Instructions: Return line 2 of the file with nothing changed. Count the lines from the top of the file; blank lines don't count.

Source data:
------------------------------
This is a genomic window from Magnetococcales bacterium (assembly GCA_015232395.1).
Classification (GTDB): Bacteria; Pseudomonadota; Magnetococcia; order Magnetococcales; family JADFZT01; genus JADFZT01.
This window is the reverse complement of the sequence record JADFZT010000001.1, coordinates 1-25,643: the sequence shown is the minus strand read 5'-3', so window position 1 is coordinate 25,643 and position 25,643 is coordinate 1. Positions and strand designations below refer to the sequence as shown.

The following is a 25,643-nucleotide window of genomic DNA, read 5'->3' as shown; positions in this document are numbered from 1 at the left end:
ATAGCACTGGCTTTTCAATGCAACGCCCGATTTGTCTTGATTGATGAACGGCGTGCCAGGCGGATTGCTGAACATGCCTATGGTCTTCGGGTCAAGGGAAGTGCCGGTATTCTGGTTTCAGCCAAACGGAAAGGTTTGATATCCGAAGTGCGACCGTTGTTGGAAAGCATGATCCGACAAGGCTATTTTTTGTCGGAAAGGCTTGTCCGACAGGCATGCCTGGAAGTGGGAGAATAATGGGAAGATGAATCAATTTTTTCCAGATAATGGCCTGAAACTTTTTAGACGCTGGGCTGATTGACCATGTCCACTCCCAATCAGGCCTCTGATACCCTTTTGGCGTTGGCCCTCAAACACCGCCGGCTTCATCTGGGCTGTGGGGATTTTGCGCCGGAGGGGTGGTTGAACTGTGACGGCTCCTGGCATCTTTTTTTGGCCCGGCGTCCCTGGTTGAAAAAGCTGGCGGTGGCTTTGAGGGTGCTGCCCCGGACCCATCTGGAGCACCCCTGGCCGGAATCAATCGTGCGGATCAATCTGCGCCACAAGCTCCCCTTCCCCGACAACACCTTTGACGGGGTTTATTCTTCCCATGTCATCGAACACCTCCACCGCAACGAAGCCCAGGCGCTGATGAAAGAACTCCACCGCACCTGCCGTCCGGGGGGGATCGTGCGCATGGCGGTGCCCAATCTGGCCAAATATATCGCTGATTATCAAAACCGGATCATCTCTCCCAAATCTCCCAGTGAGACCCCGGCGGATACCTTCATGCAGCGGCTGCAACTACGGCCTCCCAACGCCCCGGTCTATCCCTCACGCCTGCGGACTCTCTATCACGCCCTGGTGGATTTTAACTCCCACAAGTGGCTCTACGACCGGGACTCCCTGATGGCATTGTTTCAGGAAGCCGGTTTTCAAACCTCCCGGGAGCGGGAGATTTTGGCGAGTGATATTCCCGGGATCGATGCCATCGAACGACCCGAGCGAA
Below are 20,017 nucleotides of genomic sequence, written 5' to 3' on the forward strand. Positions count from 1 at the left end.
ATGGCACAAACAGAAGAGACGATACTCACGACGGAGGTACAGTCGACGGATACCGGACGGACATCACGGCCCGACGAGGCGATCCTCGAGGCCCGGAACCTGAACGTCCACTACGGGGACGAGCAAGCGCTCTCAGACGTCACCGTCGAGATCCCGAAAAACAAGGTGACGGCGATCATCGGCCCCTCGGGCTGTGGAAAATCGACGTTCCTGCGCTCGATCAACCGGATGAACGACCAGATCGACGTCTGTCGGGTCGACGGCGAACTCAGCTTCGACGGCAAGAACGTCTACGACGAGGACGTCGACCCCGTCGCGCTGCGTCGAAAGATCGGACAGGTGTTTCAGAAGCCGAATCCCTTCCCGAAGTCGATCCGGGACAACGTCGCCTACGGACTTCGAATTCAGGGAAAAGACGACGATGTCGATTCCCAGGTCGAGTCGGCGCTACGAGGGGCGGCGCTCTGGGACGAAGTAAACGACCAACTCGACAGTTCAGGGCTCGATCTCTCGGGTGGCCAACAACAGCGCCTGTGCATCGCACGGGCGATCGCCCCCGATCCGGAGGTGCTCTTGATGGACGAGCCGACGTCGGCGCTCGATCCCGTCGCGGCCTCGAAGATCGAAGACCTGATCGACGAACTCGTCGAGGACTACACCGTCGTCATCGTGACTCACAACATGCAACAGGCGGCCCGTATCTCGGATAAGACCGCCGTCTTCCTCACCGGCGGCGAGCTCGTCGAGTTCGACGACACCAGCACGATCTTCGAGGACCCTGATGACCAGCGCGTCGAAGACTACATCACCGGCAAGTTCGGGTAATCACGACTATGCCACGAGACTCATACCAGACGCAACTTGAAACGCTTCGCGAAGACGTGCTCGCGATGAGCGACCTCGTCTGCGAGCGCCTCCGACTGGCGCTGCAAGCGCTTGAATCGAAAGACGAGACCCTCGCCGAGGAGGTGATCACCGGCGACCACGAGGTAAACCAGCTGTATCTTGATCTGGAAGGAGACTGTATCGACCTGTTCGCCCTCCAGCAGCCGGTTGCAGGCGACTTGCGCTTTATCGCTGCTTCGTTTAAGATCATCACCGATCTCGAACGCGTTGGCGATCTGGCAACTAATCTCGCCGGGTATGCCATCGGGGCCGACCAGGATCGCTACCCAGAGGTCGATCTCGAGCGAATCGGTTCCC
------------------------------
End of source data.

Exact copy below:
Classification (GTDB): Bacteria; Pseudomonadota; Magnetococcia; order Magnetococcales; family JADFZT01; genus JADFZT01.